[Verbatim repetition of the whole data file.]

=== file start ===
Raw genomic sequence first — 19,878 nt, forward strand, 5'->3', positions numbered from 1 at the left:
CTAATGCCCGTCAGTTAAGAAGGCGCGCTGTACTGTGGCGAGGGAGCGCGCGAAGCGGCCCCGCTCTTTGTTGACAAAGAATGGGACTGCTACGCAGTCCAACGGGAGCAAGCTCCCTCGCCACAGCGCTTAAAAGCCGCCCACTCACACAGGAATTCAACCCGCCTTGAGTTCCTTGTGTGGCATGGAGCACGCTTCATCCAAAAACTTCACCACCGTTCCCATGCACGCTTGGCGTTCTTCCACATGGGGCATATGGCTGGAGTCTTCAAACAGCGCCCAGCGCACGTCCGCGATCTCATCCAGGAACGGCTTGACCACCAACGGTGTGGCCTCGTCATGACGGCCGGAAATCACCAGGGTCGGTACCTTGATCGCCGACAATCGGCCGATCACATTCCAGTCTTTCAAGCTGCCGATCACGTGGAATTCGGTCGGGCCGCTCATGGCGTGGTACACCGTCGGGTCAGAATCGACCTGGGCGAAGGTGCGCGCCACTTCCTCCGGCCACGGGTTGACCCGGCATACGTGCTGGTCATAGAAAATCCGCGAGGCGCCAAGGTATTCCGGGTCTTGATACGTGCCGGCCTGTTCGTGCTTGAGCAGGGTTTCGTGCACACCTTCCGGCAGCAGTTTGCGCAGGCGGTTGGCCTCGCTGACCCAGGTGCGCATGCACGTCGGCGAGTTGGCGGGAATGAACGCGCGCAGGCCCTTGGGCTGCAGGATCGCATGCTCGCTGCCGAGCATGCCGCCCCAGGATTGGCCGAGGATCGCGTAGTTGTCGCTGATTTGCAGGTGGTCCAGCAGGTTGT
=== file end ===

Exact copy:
Raw genomic sequence first — 19,878 nt, forward strand, 5'->3', positions numbered from 1 at the left:
CTAATGCCCGTCAGTTAAGAAGGCGCGCTGTACTGTGGCGAGGGAGCGCGCGAAGCGGCCCCGCTCTTTGTTGACAAAGAATGGGACTGCTACGCAGTCCAACGGGAGCAAGCTCCCTCGCCACAGCGCTTAAAAGCCGCCCACTCACACAGGAATTCAACCCGCCTTGAGTTCCTTGTGTGGCATGGAGCACGCTTCATCCAAAAACTTCACCACCGTTCCCATGCACGCTTGGCGTTCTTCCACATGGGGCATATGGCTGGAGTCTTCAAACAGCGCCCAGCGCACGTCCGCGATCTCATCCAGGAACGGCTTGACCACCAACGGTGTGGCCTCGTCATGACGGCCGGAAATCACCAGGGTCGGTACCTTGATCGCCGACAATCGGCCGATCACATTCCAGTCTTTCAAGCTGCCGATCACGTGGAATTCGGTCGGGCCGCTCATGGCGTGGTACACCGTCGGGTCAGAATCGACCTGGGCGAAGGTGCGCGCCACTTCCTCCGGCCACGGGTTGACCCGGCATACGTGCTGGTCATAGAAAATCCGCGAGGCGCCAAGGTATTCCGGGTCTTGATACGTGCCGGCCTGTTCGTGCTTGAGCAGGGTTTCGTGCACACCTTCCGGCAGCAGTTTGCGCAGGCGGTTGGCCTCGCTGACCCAGGTGCGCATGCACGTCGGCGAGTTGGCGGGAATGAACGCGCGCAGGCCCTTGGGCTGCAGGATCGCATGCTCGCTGCCGAGCATGCCGCCCCAGGATTGGCCGAGGATCGCGTAGTTGTCGCTGATTTGCAGGTGGTCCAGCAGGTTGT